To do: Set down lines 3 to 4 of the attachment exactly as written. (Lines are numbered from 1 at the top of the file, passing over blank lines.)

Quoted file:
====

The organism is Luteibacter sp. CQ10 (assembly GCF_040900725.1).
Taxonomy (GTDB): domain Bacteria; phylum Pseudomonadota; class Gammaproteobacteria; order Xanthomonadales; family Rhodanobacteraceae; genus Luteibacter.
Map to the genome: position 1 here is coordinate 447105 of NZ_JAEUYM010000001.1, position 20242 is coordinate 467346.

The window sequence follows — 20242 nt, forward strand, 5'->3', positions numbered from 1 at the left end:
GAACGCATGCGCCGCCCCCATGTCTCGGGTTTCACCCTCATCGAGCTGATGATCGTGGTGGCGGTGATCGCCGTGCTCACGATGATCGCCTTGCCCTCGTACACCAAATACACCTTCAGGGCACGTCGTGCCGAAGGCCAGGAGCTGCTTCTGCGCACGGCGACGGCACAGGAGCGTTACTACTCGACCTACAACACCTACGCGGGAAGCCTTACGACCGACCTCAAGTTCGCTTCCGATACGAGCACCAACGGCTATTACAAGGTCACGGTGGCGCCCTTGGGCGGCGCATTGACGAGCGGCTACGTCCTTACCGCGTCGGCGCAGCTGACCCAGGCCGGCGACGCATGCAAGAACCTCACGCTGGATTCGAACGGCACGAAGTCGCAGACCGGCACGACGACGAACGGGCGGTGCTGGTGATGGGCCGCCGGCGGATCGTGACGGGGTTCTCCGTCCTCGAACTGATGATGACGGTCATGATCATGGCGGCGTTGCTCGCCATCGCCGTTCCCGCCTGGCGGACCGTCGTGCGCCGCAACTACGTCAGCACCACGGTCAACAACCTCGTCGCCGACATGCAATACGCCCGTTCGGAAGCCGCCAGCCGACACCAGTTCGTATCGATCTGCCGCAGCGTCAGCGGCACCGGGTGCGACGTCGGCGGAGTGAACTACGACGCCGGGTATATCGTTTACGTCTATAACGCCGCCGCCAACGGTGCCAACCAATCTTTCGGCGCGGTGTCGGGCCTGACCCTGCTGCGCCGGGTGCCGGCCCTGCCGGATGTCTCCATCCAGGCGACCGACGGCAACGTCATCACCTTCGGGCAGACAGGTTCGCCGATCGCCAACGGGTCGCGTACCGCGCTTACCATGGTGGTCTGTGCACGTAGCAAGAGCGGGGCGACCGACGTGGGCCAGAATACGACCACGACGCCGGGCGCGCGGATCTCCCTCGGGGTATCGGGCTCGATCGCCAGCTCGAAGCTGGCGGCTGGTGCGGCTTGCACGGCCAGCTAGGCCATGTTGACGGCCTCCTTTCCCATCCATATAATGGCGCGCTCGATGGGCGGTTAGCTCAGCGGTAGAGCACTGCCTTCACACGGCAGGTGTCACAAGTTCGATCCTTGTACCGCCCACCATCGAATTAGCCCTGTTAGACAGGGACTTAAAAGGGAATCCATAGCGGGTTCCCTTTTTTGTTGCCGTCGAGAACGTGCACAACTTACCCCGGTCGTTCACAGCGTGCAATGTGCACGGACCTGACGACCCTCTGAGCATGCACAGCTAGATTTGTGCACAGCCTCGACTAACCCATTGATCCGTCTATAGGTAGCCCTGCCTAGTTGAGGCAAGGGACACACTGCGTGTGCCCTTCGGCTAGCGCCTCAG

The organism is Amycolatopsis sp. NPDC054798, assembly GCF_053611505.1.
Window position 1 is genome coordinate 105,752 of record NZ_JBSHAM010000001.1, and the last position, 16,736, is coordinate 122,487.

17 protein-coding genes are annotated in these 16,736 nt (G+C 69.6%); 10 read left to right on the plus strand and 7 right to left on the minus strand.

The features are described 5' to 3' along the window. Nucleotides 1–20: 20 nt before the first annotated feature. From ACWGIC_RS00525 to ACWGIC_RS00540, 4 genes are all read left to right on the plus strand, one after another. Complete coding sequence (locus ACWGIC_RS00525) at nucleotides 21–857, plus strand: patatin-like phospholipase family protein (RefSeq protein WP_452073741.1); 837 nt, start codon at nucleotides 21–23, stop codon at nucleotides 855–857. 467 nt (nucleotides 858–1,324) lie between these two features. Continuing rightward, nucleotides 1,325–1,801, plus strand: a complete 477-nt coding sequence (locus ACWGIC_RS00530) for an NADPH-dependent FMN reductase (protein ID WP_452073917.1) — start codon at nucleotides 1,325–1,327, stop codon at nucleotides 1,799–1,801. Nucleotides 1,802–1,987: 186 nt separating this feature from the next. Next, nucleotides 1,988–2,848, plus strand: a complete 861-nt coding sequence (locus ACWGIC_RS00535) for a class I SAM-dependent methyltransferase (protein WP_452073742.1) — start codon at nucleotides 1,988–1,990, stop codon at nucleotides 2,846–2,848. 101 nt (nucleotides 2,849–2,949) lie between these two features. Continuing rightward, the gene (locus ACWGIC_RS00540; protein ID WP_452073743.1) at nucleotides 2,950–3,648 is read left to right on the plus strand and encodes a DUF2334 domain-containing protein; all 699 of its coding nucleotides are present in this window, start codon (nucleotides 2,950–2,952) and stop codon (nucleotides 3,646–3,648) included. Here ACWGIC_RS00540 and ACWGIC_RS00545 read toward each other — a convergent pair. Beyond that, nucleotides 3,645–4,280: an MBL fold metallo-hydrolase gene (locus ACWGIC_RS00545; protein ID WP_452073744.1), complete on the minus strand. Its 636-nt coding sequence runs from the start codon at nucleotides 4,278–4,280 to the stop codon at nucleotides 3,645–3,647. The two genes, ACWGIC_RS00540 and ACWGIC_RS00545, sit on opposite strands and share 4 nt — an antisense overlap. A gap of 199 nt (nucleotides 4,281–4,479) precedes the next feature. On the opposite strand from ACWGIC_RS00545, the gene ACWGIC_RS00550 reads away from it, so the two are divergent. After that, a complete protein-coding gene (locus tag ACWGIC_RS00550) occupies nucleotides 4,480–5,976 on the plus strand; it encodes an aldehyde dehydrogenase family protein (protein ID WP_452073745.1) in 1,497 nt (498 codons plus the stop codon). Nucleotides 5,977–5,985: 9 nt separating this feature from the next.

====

Map to the genome: position 1 here is coordinate 447105 of NZ_JAEUYM010000001.1, position 20242 is coordinate 467346.

The window sequence follows — 20242 nt, forward strand, 5'->3', positions numbered from 1 at the left end: